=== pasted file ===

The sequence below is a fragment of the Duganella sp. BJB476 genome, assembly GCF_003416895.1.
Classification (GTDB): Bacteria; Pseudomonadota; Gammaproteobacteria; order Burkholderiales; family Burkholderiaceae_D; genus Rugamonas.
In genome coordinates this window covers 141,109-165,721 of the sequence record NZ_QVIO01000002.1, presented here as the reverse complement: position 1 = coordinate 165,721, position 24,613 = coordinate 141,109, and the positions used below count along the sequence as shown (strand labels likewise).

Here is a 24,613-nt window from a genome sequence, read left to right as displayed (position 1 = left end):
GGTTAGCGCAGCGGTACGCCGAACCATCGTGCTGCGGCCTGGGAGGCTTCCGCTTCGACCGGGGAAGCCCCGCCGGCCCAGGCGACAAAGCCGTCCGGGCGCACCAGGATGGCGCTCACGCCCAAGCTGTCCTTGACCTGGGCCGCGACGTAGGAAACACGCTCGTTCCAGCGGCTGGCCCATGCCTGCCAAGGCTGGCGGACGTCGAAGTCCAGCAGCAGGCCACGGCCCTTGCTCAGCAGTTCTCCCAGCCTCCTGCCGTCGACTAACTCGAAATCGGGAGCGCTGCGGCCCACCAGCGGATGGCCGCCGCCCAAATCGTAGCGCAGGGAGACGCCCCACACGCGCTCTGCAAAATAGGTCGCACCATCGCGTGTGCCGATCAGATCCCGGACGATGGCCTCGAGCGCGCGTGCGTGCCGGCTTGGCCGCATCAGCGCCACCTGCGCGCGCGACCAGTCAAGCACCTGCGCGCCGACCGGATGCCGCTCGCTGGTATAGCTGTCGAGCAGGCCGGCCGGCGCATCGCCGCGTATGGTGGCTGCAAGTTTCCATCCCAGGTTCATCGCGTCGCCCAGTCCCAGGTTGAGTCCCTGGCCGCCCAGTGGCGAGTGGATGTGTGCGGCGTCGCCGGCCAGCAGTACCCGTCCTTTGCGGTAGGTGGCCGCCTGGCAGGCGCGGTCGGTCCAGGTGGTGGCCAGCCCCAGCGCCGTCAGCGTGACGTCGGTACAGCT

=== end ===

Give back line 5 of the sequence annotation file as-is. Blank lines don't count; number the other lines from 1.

GGTTAGCGCAGCGGTACGCCGAACCATCGTGCTGCGGCCTGGGAGGCTTCCGCTTCGACCGGGGAAGCCCCGCCGGCCCAGGCGACAAAGCCGTCCGGGCGCACCAGGATGGCGCTCACGCCCAAGCTGTCCTTGACCTGGGCCGCGACGTAGGAAACACGCTCGTTCCAGCGGCTGGCCCATGCCTGCCAAGGCTGGCGGACGTCGAAGTCCAGCAGCAGGCCACGGCCCTTGCTCAGCAGTTCTCCCAGCCTCCTGCCGTCGACTAACTCGAAATCGGGAGCGCTGCGGCCCACCAGCGGATGGCCGCCGCCCAAATCGTAGCGCAGGGAGACGCCCCACACGCGCTCTGCAAAATAGGTCGCACCATCGCGTGTGCCGATCAGATCCCGGACGATGGCCTCGAGCGCGCGTGCGTGCCGGCTTGGCCGCATCAGCGCCACCTGCGCGCGCGACCAGTCAAGCACCTGCGCGCCGACCGGATGCCGCTCGCTGGTATAGCTGTCGAGCAGGCCGGCCGGCGCATCGCCGCGTATGGTGGCTGCAAGTTTCCATCCCAGGTTCATCGCGTCGCCCAGTCCCAGGTTGAGTCCCTGGCCGCCCAGTGGCGAGTGGATGTGTGCGGCGTCGCCGGCCAGCAGTACCCGTCCTTTGCGGTAGGTGGCCGCCTGGCAGGCGCGGTCGGTCCAGGTGGTGGCCAGCCCCAGCGCCGTCAGCGTGACGTCGGTACAGCT